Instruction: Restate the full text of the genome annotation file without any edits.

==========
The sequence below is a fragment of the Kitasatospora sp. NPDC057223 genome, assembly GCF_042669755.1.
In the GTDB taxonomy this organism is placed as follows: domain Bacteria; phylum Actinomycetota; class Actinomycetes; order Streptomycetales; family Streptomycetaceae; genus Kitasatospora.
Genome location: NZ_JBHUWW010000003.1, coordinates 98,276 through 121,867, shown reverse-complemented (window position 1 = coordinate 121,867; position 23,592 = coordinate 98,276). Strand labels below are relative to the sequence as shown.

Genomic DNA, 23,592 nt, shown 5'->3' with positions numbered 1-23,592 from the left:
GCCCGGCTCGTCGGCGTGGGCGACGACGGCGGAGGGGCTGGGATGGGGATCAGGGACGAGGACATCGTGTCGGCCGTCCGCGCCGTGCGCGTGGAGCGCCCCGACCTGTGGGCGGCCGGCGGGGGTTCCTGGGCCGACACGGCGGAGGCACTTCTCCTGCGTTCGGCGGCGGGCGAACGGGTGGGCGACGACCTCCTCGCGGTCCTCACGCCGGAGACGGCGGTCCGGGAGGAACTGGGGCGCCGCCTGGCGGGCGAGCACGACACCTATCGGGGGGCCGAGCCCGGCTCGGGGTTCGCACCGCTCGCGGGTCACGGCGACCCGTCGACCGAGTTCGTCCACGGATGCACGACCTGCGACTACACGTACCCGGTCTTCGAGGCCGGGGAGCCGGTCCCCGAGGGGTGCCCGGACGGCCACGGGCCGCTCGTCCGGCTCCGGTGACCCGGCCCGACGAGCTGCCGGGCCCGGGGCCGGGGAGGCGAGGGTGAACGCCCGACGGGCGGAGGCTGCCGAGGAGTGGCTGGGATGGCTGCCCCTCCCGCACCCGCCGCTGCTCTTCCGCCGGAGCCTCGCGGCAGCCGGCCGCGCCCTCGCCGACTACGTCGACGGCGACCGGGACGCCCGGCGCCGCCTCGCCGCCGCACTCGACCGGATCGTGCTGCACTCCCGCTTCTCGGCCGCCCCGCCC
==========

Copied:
The sequence below is a fragment of the Kitasatospora sp. NPDC057223 genome, assembly GCF_042669755.1.
In the GTDB taxonomy this organism is placed as follows: domain Bacteria; phylum Actinomycetota; class Actinomycetes; order Streptomycetales; family Streptomycetaceae; genus Kitasatospora.
Genome location: NZ_JBHUWW010000003.1, coordinates 98,276 through 121,867, shown reverse-complemented (window position 1 = coordinate 121,867; position 23,592 = coordinate 98,276). Strand labels below are relative to the sequence as shown.

Genomic DNA, 23,592 nt, shown 5'->3' with positions numbered 1-23,592 from the left:
GCCCGGCTCGTCGGCGTGGGCGACGACGGCGGAGGGGCTGGGATGGGGATCAGGGACGAGGACATCGTGTCGGCCGTCCGCGCCGTGCGCGTGGAGCGCCCCGACCTGTGGGCGGCCGGCGGGGGTTCCTGGGCCGACACGGCGGAGGCACTTCTCCTGCGTTCGGCGGCGGGCGAACGGGTGGGCGACGACCTCCTCGCGGTCCTCACGCCGGAGACGGCGGTCCGGGAGGAACTGGGGCGCCGCCTGGCGGGCGAGCACGACACCTATCGGGGGGCCGAGCCCGGCTCGGGGTTCGCACCGCTCGCGGGTCACGGCGACCCGTCGACCGAGTTCGTCCACGGATGCACGACCTGCGACTACACGTACCCGGTCTTCGAGGCCGGGGAGCCGGTCCCCGAGGGGTGCCCGGACGGCCACGGGCCGCTCGTCCGGCTCCGGTGACCCGGCCCGACGAGCTGCCGGGCCCGGGGCCGGGGAGGCGAGGGTGAACGCCCGACGGGCGGAGGCTGCCGAGGAGTGGCTGGGATGGCTGCCCCTCCCGCACCCGCCGCTGCTCTTCCGCCGGAGCCTCGCGGCAGCCGGCCGCGCCCTCGCCGACTACGTCGACGGCGACCGGGACGCCCGGCGCCGCCTCGCCGCCGCACTCGACCGGATCGTGCTGCACTCCCGCTTCTCGGCCGCCCCGCCC